Hedge funds are making a comeback in U.S. fixed-income markets, with an estimated 36% increase in trading volume between April 30, 2009, and April 30, 2010, Greenwich Associates reports.
The results are from a “matched sample” of roughly 120 hedge funds that responded to both the 2009 and 2010 Greenwich surveys, said Greenwich consultant Tim Sangston.
The total trading volume among the 245 hedge funds that responded to the 2010 survey jumped to $4.7 trillion from $2.8 trillion in the year ended April 30, Mr. Sangston said.
During that 12-month period, hedge funds refocused their attention on liquid products, which reflects a shift in investment strategies and liquidity demands of institutions that supply hedge fund capital, he said.
At their pre-crisis peak in April 30, 2007, hedge funds generated 29% of U.S. fixed-income trading volume. That percentage had dropped to 12% by April 30, 2009, but had rebounded to 19% by April 30, 2010, Mr. Sangston said.
“In 2006 and 2007, we were seeing major dealers (sell-side organizations in fixed income) focusing on hedge funds to the extent that if you weren't a big hedge fund, you weren't getting the attention of the major dealers,” Mr. Sangston said. “The biggest money accounts were down-tiered in priority because hedge funds were generating the really interesting products. They were generating a lot of revenue and boring stuff like Treasuries were out of fashion.”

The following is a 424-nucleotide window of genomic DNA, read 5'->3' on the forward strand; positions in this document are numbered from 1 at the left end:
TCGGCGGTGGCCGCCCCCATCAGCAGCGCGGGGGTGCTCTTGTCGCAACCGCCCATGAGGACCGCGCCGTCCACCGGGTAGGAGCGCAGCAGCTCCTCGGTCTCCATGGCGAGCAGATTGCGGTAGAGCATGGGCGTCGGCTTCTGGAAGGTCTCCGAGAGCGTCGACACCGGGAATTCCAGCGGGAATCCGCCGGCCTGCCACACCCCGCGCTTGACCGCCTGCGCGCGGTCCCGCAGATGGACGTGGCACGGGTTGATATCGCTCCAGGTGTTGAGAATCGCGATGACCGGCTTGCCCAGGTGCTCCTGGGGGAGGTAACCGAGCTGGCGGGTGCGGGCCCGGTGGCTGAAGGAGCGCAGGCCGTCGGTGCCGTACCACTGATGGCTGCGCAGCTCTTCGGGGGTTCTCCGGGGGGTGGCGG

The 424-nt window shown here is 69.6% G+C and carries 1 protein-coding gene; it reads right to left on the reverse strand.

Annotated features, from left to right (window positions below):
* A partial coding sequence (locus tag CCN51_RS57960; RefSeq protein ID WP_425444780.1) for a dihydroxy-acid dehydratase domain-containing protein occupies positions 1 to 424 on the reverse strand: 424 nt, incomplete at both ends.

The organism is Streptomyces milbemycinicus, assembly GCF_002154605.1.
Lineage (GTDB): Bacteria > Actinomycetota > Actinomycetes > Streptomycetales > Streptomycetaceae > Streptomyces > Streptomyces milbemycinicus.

When the “exciting business” dropped off because of the financial crisis, there was a refocusing on fundamental fixed-income investments, such as investment-grade Treasuries, agency securities, interest rate swaps and high-yield cash investments, Mr. Sangston said.
“That's where we saw the decline in the proportion of volumes in hedge funds,” he said.
From April 30, 2009 to April 30, 2010, a matched sample of hedge fund survey respondents revealed a 73% increase in Treasurys trading volume. Hedge funds constituted 3% of trading volume in government bonds as of April 30, 2009. That share in trading volume jumped to about 20%, as of April 30, 2010, increasing 60% year-over-year.
Investment-grade trading volume increased 10 percentage points to 26% from April 30, 2009 to April 30, 2010.
“Hedge funds now account for about 42% of total trading volume generated in investment-grade credit default swaps and the index products,” Greenwich consultant Frank Feenstra said in a Greenwich news release.
Now that several hedge funds have closed shop or merged with other hedge funds and financial institutions, the markets have stabilized, resulting in a bounce back in hedge fund trading volume, Mr. Sangston said.